The place seems to have attracted from the start an exceptional number of rogues, rustlers, and mountain men. Calkins spends little time on such well-known figures as Jim Bridger, but a good deal more in resurrecting people like Teton Jackson (for whom the Hole was not named) and Lieutenant Gustavus Cheney Doane.
The book reads like racy talk around the campfire: gossip, bits of irrelevant history, amusing anecdotes, vivid flashes of description, and much experienced advice for potential visitors to Jackson Hole. It covers the proper camping equipment, the remote trails, and how to avoid screaming children and fat men in undershirts. National parks are for people, but in Mr. Calkins’ view a great many people are not for national parks. The photographs are part of the invitation to see for ourselves.
A Journalist’s Journal of Our Times by Chalmers M. Roberts Praeger, $10.00
In the first weeks of the Eisenhower Administration, Roberts was promoted to the diplomatic beat and for nearly a decade was the single staff reporter covering foreign affairs. In this capacity he shone. He soon discovered that Secretary of State Dulles was in the habit of dropping some hard news items at each private session, but when Roberts found that Dulles had totally altered a statement in the transcript of the conference, he complained so hotly that the Secretary accepted the rebuke and thereafter revealed to him details not given to others.
Roberts won the confidence of men as different as Dulles, McGeorge Bundy, RFK, and LBJ; he knew when they were using him as a sounding board, and when his front-page stories occasionally angered them, it usually developed that his independence was justified. He was Dulles’ favorite reporter and he speaks most approvingly of the Eisenhower statecraft (more than I agree with). He feels that President Kennedy was out of his depth, both at the Bay of Pigs and in his unsuccessful confrontation with Khrushchev, and that he did not live long enough to begin the withdrawal from Vietnam which he had half intended. His quotations from Lyndon Johnson are pertinent and amusing, as when Johnson said of Dean Acheson, “I wish he had just once run for sheriff.” I value this book for its clarity, for its off-the-record detail, for its insight, and most of all for the honesty of Roberts’ private judgment.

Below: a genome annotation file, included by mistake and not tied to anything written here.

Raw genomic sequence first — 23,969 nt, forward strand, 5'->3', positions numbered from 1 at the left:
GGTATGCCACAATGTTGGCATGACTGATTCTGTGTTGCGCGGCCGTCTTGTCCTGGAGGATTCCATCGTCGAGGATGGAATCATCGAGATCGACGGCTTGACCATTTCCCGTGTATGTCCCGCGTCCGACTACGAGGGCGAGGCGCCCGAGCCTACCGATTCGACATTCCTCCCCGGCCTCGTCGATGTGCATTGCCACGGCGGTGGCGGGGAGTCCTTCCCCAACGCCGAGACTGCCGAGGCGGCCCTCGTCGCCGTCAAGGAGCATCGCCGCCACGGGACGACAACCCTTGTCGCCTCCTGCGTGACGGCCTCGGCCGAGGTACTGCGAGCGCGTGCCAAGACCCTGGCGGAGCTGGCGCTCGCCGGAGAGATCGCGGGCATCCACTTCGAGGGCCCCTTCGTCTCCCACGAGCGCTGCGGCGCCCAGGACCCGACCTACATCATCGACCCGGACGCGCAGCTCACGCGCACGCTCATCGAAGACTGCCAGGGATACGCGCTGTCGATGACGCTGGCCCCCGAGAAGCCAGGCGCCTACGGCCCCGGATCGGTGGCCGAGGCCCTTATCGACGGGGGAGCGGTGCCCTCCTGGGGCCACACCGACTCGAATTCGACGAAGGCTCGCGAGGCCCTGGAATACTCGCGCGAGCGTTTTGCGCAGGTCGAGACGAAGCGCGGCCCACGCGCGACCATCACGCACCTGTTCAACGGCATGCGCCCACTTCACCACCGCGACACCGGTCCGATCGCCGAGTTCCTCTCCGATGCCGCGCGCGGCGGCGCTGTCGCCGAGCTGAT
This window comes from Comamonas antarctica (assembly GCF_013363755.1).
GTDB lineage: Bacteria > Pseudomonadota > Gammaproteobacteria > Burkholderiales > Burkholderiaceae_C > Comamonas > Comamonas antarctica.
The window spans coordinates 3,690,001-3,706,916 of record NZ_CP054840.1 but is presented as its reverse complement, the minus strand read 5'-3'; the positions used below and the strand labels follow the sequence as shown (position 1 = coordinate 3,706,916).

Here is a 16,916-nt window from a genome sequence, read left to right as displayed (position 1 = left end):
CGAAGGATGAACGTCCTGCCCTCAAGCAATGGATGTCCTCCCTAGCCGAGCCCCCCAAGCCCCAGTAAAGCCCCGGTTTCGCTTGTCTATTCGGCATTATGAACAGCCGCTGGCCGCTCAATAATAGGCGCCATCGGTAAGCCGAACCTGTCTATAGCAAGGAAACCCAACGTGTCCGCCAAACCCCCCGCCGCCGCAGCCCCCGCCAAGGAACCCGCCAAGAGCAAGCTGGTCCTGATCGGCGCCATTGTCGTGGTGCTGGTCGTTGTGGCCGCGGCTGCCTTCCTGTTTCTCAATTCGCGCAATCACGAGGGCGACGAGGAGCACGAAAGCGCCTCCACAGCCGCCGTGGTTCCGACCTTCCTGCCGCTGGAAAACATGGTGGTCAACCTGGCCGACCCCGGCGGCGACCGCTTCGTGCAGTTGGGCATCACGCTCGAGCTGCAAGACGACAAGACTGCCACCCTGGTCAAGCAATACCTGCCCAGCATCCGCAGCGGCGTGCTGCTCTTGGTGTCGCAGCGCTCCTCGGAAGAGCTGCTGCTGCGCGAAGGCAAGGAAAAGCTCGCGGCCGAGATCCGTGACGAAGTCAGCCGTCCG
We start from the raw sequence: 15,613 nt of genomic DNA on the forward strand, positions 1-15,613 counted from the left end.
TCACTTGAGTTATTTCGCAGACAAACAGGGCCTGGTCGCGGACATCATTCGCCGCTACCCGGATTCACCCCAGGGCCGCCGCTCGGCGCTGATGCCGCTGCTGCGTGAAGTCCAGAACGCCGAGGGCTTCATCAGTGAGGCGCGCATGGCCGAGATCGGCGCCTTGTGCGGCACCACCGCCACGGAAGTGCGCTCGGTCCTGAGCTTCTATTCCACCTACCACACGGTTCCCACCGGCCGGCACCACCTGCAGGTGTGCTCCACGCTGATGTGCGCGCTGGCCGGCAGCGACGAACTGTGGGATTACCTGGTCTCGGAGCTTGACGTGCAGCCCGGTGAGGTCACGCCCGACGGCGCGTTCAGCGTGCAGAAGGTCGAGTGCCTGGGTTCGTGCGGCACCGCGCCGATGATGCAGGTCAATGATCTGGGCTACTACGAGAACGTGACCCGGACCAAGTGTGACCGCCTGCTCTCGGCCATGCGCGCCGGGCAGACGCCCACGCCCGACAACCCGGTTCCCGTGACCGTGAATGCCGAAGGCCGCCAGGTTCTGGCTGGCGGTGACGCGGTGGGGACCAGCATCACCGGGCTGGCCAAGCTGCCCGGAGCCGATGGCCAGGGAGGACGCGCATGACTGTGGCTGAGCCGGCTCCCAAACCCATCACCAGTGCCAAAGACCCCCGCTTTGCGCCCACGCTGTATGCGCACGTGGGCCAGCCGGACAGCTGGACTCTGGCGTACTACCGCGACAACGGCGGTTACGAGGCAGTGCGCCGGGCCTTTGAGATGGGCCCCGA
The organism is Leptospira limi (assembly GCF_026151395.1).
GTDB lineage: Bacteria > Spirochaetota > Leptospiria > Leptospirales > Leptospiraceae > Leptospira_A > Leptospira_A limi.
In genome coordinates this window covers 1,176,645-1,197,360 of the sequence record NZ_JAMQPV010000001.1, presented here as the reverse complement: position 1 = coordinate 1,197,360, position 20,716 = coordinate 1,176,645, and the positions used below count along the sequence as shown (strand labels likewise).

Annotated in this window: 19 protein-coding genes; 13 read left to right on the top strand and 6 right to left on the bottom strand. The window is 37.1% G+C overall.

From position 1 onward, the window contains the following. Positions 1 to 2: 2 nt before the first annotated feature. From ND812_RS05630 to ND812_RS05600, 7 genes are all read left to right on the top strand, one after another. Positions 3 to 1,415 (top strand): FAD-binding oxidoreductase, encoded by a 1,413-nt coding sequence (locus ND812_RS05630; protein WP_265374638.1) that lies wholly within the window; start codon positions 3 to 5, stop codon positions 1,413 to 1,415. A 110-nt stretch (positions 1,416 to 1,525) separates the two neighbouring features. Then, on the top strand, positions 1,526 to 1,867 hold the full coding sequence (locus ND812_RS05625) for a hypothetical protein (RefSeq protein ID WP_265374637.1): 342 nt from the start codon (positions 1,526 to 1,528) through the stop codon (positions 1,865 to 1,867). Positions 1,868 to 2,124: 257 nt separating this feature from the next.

Melvin Maddocks’ review of the novels of Thomas Pynchon and John Gardner appeared in the March Atlantic.
Richard Todd is an associate editor of this magazine.
Edward Weeks and Phoebe Adams write regularly for these pages.
Kathryn Ungerer (page 41) is a young Vermont poet.
W. H. Auden’s (page 70) most recent book of verse was Epistle to a Godson.